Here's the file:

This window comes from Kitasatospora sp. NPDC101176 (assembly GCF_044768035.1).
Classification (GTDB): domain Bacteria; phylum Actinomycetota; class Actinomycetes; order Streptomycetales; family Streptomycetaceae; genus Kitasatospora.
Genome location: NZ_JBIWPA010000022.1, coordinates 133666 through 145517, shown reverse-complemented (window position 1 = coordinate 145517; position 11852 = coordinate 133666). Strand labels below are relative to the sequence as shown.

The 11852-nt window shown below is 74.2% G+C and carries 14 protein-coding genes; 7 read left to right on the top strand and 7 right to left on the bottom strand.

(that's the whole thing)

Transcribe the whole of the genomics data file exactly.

This window comes from Kitasatospora sp. NPDC101176 (assembly GCF_044768035.1).
Classification (GTDB): domain Bacteria; phylum Actinomycetota; class Actinomycetes; order Streptomycetales; family Streptomycetaceae; genus Kitasatospora.
Genome location: NZ_JBIWPA010000022.1, coordinates 133666 through 145517, shown reverse-complemented (window position 1 = coordinate 145517; position 11852 = coordinate 133666). Strand labels below are relative to the sequence as shown.

The 11852-nt window shown below is 74.2% G+C and carries 14 protein-coding genes; 7 read left to right on the top strand and 7 right to left on the bottom strand.